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Bottomless Pit

The residential real estate market is inundated with short pay, foreclosure and loan modification issues.  This might lead a person to think that loans, property value and foreclosures are the most common subjects of lawsuits in the residential real estate arena.  While there has been a significant up-tick in lawsuits related to these areas, now as always, physical defects at the property are the most likely trigger for a lawsuit by a buyer.

This risk is even more prevalent under current market conditions.  First, it is more likely that a property is suffering from deferred maintenance and is in a state of ill repair.  Second, because money is limited for everyone, there is a lower tolerance for defects and a greater risk that the parties will go to battle over who should be responsible for the cost of repairs.

In many ways, the risk for a lawsuit in this area is like a bottomless pit.  No matter how much dirt is shoveled into the pit, there still exists a hole into which any person involved in the transaction may fall.  That risk cannot be avoided.  It is possible, however, to put a series of safety nets in the hole to catch the unsuspecting person should he or she stumble into it.

One safety net is for buyers and sellers to use real estate brokers and agents who are members of the National Association of REALTORS® and California Association of REALTORS®.  These real estate professionals are trained to navigate transactions through the maze of considerations which confront buyers and sellers.  In addition, they are required to abide by a code of ethical obligations.  Should a problem arise, they are governed by professional standards bodies which can police their activities and address the concerns of the consumer.

Another safety net is to use the industry forms created by the California Association of Realtors.  These forms have been carefully structured to assist the parties in properly evaluating and documenting all relevant disclosure issues.  One of the forms is the “Transfer Disclosure Statement.”  This is a statutorily mandated disclosure document for virtually all transactions involving residential properties of four or less units.  A second document is the “Sellers Property Questionnaire.”  This document provides sellers with a thorough list of items for which they should provide disclosures.  A third document is the “Agent Visual Inspection Disclosure.”  This document provides the real estate agent with a vehicle to provide meaningful disclosures which they must provide after they have performed their obligatory visual inspection of accessible areas of the property.  When properly completed, these three documents should provide a buyer with all the disclosure information required from the seller and real estate brokers.  This in turn should minimize the risk of a dissatisfied buyer and the potential for a lawsuit.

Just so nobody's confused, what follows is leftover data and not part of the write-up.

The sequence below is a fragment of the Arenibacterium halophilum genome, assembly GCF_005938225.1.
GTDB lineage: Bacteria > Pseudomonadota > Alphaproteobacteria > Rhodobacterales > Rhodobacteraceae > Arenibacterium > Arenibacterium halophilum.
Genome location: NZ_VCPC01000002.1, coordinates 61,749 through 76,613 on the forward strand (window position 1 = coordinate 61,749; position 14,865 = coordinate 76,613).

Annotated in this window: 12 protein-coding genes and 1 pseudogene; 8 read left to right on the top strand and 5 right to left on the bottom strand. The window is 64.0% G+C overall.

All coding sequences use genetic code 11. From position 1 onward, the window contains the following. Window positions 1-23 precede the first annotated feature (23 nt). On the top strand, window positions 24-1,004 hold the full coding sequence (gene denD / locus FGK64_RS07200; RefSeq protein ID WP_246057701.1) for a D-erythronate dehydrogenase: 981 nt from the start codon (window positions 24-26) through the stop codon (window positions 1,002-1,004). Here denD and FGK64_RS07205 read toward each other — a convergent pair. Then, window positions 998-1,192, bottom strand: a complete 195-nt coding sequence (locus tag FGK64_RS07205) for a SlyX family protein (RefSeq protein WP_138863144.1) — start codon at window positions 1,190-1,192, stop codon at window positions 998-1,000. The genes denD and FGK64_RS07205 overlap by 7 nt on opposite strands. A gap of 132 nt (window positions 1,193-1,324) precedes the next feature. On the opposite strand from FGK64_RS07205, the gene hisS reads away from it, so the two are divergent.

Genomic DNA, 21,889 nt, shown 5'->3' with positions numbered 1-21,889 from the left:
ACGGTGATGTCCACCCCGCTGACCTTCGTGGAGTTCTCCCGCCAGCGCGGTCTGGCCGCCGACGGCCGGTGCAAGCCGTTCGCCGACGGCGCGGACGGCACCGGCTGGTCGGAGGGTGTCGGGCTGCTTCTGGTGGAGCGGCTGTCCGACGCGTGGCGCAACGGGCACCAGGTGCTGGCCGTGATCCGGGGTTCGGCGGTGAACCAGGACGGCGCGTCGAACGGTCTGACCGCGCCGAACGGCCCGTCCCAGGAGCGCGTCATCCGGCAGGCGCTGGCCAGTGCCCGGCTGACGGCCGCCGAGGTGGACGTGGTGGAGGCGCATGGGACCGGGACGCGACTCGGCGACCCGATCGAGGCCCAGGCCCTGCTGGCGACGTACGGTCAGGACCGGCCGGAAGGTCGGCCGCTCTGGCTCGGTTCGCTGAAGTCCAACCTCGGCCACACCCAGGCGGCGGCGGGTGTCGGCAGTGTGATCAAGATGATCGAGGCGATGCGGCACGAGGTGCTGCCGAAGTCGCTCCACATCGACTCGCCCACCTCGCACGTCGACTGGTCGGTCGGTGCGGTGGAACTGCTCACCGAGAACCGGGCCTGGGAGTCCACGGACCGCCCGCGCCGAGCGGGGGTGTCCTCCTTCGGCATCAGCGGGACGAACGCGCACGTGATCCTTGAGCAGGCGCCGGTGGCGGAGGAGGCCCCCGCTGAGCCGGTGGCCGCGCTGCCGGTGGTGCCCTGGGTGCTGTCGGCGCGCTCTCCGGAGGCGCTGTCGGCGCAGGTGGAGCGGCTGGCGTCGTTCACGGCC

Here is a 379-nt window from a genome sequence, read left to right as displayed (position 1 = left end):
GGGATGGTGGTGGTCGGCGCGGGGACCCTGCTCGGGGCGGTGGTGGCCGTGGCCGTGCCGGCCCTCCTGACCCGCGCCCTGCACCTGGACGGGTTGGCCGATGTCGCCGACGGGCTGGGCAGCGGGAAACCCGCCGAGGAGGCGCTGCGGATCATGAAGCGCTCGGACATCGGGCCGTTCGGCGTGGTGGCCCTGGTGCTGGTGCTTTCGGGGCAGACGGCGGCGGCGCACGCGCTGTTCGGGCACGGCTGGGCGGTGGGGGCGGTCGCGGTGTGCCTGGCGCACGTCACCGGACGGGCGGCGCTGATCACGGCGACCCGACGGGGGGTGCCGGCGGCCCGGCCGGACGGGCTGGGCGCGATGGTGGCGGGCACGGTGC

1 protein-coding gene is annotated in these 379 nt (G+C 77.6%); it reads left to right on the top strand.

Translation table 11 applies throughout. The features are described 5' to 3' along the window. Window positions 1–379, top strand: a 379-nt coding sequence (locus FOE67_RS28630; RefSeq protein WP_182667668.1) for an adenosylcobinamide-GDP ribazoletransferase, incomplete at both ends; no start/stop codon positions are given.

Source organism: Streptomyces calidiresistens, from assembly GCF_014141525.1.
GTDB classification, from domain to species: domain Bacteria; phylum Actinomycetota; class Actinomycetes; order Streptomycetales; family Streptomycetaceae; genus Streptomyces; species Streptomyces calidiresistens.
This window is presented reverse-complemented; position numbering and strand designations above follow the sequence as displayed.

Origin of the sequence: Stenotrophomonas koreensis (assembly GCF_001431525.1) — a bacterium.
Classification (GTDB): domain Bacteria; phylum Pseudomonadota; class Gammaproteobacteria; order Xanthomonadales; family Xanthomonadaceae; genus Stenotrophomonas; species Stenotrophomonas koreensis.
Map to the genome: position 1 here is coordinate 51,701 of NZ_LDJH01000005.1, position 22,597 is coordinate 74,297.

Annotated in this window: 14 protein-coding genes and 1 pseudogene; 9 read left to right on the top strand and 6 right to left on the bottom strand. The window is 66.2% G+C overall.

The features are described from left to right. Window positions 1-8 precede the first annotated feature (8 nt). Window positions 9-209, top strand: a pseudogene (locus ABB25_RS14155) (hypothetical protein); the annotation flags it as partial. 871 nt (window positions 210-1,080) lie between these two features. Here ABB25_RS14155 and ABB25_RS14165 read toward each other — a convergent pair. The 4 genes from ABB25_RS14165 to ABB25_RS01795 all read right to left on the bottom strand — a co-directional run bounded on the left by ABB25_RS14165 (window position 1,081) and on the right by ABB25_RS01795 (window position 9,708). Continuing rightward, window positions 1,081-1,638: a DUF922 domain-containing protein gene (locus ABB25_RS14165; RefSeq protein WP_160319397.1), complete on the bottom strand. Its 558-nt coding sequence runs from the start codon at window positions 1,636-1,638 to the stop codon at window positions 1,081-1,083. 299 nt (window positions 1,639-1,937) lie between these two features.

Related to these disclosure documents is determining what issues warrant disclosure.  As a general notion, if the question arises as to whether something should be disclosed, the likely answer is yes.  It is better to over-disclose, rather than under-disclose.  The cost involved in defending a lawsuit by a disgruntled buyer can be very significant.  For this reason, it is better to lose a bad deal than to make a bad deal by failing to provide adequate disclosures.

While disclosing all issues is critically important, diagnosing those issues can be very problematic.  The diagnosis of the nature or cause of a defect should be made by the appropriate expert.  This is another safety net for sellers, real estate brokers, agents and attorneys involved in residential transactions.  The initial diagnosis should be made by a home inspector who is properly trained and experienced in identifying and diagnosing defects.  Depending on the findings of that home inspector, along with the location and features of the property, it may be advisable to also have the property further inspected by specialists, such as geological engineers, structural engineers, appraisers, pest control specialists, etc.  In choosing these experts, their experience and references should be carefully considered.  In addition, when possible, it is important that they have errors and omissions insurance.

Closely related to the foregoing, is the appropriate use of attorneys, accountants and other professionals to advise the parties about various legal, tax and related issues.  The need for these professionals regarding physical defects is fairly limited.  Nonetheless, it is important to defer legal, tax and other sophisticated issues to the proper professionals.

Despite the best efforts by all parties, certain defects will simply go undetected.  A safety net to deal with these defects is a home warranty program which may pay for the repair of many standard items.  With a home warranty in place, the buyer has an avenue to remedy many defects without pursuing a claim against the sellers, brokers or attorneys who may be involved in the transaction.  These policies are widely available and generally reasonably priced.

A last point of importance is that everything should always be fully documented.  Through documentation, expectations and understandings are most successfully managed.  In addition, in the event of a lawsuit, there is tangible evidence to accurately set forth what occurred.

While the foregoing safety nets will not prevent all lawsuits, they will minimize the number and severity of lawsuits by buyers against sellers, real estate brokers and attorneys.  Equally important, they will promote a better experience with respect to one of life’s true joys -- the purchase of a home.

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